“Demand is defined as the desire for a commodity, backed by the ability to buy, and willingness to pay for it, at a given price, during a particular period of time.” (Dr. Alfred Marshall)
“The supply of a commodity may be defined as the amount of the commodity which the sellers able a willing to offer for sale at particular price during certain period of time.” (Dr. Alfred Marshall)
Above are the two most famous and widely accepted definitions of Demand and Supply, two age-old phenomena on which almost the entire global economy is based. No matter how traditional or modern, primitive or advanced, new or old an industry may be, it simply cannot escape these two factors. The Bitcoin industry, or the larger crypto industry, is no exception!
As per Bitcoin.org, an authoritative web portal on Bitcoin says,
“The price of a bitcoin is determined by supply and demand. When demand for bitcoins increases, the price increases, and when demand falls, the price falls.”
According to the law of demand and supply formulated by the Father of Modern Economics, Alfred Marshall, demand will rise if the prices fall, and supply will rise if the prices rise. As demand rises, price tends to increase simultaneously and so does supply. However, if the demand declines, prices start to drop, and the supply also tends to decrease for the period.
The phenomena of demand & supply are apparently more relevant in the crypto industry than most others. More than people start buying BTC, the higher the demand, and resultantly the prices rise. Also, when the prices rise, and the demand is on the up, miners invest more resources in supplying mining new blocks to ensure constant suitable supply. Therefore, it is safe to say that demand and supply are the factors that decide Bitcoin valuation.
Are these two the only factors that decide the value?
Well, not entirely.
Yes, prices of Bitcoin can decline only in demand starts falling and vice versa, but there are several factors other than the will of a buyer/seller that affect demand and supply, which why the original laws of demand and supply formulated by Dr. Marshall were based on certain assumptions. There are a number of factors that may not be directly or indirectly related to the Bitcoin industry, yet it will affect the demand.
For instance, if oil prices come down significantly, people will see it as an opportunity to make profits in the oil market, as the recovery of prices is bound to happen in a matter of time. Opportunist Bitcoin investors may cash their BTC holdings and invest in oil money to make a crypto profit. The same goes for Gold and other metals and commodities as well.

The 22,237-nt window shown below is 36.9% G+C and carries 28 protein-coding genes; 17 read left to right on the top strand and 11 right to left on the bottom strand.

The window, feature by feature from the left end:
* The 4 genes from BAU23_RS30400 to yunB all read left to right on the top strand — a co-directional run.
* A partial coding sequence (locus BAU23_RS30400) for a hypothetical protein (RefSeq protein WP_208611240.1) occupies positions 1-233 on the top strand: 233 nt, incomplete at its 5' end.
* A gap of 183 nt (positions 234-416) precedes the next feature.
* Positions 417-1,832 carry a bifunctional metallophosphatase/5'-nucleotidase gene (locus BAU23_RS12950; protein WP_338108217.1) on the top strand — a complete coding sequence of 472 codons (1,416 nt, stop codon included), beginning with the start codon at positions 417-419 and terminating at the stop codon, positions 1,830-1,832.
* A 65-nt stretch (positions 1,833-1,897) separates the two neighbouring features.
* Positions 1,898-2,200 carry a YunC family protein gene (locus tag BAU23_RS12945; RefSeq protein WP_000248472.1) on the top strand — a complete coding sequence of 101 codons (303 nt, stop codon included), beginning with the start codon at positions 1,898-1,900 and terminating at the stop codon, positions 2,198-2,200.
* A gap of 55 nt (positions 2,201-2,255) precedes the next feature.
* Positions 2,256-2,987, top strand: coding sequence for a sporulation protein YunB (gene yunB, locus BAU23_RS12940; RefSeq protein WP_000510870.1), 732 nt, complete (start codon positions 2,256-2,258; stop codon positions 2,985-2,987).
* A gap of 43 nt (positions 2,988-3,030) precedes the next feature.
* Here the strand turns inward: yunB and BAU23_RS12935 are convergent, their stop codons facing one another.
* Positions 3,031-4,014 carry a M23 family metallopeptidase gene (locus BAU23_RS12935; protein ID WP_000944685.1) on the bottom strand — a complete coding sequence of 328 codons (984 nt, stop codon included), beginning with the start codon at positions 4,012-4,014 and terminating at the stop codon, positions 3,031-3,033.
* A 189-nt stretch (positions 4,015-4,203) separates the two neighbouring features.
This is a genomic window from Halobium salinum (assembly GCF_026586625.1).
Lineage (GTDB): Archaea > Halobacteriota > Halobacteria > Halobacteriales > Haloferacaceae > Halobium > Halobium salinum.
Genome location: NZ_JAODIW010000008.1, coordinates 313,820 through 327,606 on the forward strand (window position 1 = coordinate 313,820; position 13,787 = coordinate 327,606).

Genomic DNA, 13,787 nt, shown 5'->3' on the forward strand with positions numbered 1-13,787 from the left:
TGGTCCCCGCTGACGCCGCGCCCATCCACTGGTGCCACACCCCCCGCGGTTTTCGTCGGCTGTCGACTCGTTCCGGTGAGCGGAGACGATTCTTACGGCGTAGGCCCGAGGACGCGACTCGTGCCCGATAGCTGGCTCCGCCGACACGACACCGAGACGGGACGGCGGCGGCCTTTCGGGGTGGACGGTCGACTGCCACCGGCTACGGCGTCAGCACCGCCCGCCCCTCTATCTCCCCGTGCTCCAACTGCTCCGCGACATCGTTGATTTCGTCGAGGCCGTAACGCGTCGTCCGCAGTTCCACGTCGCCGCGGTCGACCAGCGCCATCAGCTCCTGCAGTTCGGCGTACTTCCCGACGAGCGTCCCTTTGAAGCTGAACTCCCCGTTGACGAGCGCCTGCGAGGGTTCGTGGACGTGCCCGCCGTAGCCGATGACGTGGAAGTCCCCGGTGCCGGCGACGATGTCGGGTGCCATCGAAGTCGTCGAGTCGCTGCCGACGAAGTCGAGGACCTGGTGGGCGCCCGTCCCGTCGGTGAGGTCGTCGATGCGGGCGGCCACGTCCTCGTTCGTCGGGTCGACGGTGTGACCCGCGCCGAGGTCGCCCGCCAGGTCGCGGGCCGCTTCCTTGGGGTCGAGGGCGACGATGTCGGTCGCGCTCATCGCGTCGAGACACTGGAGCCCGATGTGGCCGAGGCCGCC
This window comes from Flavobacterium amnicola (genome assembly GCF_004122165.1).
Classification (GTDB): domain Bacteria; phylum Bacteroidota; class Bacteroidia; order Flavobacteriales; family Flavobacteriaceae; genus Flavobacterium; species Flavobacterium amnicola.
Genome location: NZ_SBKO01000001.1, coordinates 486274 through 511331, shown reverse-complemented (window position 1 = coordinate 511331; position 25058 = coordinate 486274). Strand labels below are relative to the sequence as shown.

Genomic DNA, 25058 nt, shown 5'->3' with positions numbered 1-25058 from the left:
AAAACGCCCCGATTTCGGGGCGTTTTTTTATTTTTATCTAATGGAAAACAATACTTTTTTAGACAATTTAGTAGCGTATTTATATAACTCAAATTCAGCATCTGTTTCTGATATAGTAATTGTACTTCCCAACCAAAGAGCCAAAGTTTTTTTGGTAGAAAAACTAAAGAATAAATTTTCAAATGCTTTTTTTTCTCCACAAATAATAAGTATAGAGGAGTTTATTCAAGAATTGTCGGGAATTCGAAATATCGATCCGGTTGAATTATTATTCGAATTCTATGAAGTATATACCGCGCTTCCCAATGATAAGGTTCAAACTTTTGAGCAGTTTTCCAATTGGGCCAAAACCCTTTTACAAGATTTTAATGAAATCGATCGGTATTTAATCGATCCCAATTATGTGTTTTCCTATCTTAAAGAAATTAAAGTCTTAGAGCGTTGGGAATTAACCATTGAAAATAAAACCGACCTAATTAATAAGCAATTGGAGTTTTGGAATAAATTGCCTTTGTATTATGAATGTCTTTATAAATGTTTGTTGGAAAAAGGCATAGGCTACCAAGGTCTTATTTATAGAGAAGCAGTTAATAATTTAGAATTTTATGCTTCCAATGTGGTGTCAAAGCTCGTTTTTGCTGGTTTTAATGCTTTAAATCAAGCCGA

On the other hand, if prices for electricity consumption goes up, miners will reduce their supply in the market, creating a shortage, and hence, increased prices. Likewise, political impositions in major markets, similar to the RBI ban of 2018, can cause a serious fall in demand, causing the prices to decline substantially. Contrastingly, if countries having sanctions imposed on them start using BTC as a mode of payments, like Venezuela, Zimbabwe, etc., the demand for BTC will rise even at the high price of Bitcoin, which will further push the price upwards.
Similarly, the demand for BTC will also be seriously impacted by the amount of utility it can provide. For instance, if giants like McDonald’s, or Apple, or Levi’s start accepting payments in BTC, the demand will increase significantly, as BTC is easy to use, transactions are quick, and charges are far too less as compared to digital fiat money.
It can be said that demand and supply are the primary factors that evaluate Bitcoin, but these two factors are not independent. This means that decisions taking simply on price predictions are not the only facet of demand and supply. There are several other factors, including politics, price of contemporary markets, utility, etc., that affect demand and supply indirectly.